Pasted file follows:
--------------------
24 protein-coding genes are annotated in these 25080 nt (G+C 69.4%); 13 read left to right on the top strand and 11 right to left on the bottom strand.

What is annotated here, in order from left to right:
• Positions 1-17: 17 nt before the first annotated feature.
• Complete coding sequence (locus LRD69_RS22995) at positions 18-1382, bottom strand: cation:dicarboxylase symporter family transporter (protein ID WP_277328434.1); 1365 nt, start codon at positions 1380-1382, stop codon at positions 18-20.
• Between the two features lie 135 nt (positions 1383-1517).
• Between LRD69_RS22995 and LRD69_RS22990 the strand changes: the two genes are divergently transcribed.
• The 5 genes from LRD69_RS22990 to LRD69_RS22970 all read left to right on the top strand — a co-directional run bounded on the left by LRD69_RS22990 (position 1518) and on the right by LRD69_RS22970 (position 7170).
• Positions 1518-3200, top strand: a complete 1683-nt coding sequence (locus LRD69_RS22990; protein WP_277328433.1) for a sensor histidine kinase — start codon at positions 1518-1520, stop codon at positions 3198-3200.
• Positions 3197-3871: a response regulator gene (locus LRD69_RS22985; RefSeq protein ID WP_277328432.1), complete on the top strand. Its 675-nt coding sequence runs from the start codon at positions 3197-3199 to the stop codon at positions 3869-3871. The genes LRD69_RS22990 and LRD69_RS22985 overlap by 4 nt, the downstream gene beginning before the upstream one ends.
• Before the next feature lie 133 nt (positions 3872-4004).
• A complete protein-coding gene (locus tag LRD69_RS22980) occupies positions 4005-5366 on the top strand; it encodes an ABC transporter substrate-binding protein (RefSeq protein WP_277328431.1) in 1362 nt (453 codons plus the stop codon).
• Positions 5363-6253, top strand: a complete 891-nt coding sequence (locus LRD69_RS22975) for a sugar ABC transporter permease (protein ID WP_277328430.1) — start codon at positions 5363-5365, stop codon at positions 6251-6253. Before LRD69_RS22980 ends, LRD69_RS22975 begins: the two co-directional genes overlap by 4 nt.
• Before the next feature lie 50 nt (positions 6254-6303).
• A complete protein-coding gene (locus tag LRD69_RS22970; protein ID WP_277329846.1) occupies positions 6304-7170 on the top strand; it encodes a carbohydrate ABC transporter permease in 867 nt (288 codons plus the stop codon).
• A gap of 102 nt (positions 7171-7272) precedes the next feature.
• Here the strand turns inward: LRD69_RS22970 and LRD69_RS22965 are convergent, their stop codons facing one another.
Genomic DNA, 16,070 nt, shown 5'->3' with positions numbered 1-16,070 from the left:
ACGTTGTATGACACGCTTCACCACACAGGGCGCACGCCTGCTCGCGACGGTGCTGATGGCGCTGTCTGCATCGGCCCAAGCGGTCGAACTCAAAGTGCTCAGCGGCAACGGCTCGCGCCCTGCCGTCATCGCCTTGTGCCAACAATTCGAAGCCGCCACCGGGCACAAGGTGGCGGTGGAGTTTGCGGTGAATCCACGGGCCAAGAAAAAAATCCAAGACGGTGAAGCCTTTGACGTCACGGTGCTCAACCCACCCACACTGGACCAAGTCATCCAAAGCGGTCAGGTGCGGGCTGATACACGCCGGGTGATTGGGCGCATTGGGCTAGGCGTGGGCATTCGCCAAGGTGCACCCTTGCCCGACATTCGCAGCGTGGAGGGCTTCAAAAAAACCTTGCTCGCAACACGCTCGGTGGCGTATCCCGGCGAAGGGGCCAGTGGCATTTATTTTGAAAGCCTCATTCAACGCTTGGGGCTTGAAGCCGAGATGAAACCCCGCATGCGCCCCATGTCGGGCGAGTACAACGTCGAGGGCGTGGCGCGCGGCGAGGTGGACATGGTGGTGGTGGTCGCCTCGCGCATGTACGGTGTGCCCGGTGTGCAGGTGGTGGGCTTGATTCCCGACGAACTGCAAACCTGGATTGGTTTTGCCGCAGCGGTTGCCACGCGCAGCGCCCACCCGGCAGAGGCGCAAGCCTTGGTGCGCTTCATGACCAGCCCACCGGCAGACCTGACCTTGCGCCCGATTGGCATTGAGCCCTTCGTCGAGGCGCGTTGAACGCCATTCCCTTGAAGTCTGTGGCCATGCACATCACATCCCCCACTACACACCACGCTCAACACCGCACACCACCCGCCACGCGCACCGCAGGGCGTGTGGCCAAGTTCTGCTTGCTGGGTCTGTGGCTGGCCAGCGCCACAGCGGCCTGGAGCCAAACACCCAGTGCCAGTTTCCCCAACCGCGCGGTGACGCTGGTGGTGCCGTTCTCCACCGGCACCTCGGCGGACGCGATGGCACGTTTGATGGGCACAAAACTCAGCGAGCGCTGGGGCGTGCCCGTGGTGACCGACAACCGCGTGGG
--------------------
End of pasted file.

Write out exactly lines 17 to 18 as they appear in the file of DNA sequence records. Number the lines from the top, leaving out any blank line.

Genomic DNA, 16,070 nt, shown 5'->3' with positions numbered 1-16,070 from the left:
ACGTTGTATGACACGCTTCACCACACAGGGCGCACGCCTGCTCGCGACGGTGCTGATGGCGCTGTCTGCATCGGCCCAAGCGGTCGAACTCAAAGTGCTCAGCGGCAACGGCTCGCGCCCTGCCGTCATCGCCTTGTGCCAACAATTCGAAGCCGCCACCGGGCACAAGGTGGCGGTGGAGTTTGCGGTGAATCCACGGGCCAAGAAAAAAATCCAAGACGGTGAAGCCTTTGACGTCACGGTGCTCAACCCACCCACACTGGACCAAGTCATCCAAAGCGGTCAGGTGCGGGCTGATACACGCCGGGTGATTGGGCGCATTGGGCTAGGCGTGGGCATTCGCCAAGGTGCACCCTTGCCCGACATTCGCAGCGTGGAGGGCTTCAAAAAAACCTTGCTCGCAACACGCTCGGTGGCGTATCCCGGCGAAGGGGCCAGTGGCATTTATTTTGAAAGCCTCATTCAACGCTTGGGGCTTGAAGCCGAGATGAAACCCCGCATGCGCCCCATGTCGGGCGAGTACAACGTCGAGGGCGTGGCGCGCGGCGAGGTGGACATGGTGGTGGTGGTCGCCTCGCGCATGTACGGTGTGCCCGGTGTGCAGGTGGTGGGCTTGATTCCCGACGAACTGCAAACCTGGATTGGTTTTGCCGCAGCGGTTGCCACGCGCAGCGCCCACCCGGCAGAGGCGCAAGCCTTGGTGCGCTTCATGACCAGCCCACCGGCAGACCTGACCTTGCGCCCGATTGGCATTGAGCCCTTCGTCGAGGCGCGTTGAACGCCATTCCCTTGAAGTCTGTGGCCATGCACATCACATCCCCCACTACACACCACGCTCAACACCGCACACCACCCGCCACGCGCACCGCAGGGCGTGTGGCCAAGTTCTGCTTGCTGGGTCTGTGGCTGGCCAGCGCCACAGCGGCCTGGAGCCAAACACCCAGTGCCAGTTTCCCCAACCGCGCGGTGACGCTGGTGGTGCCGTTCTCCACCGGCACCTCGGCGGACGCGATGGCACGTTTGATGGGCACAAAACTCAGCGAGCGCTGGGGCGTGCCCGTGGTGACCGACAACCGCGTGGG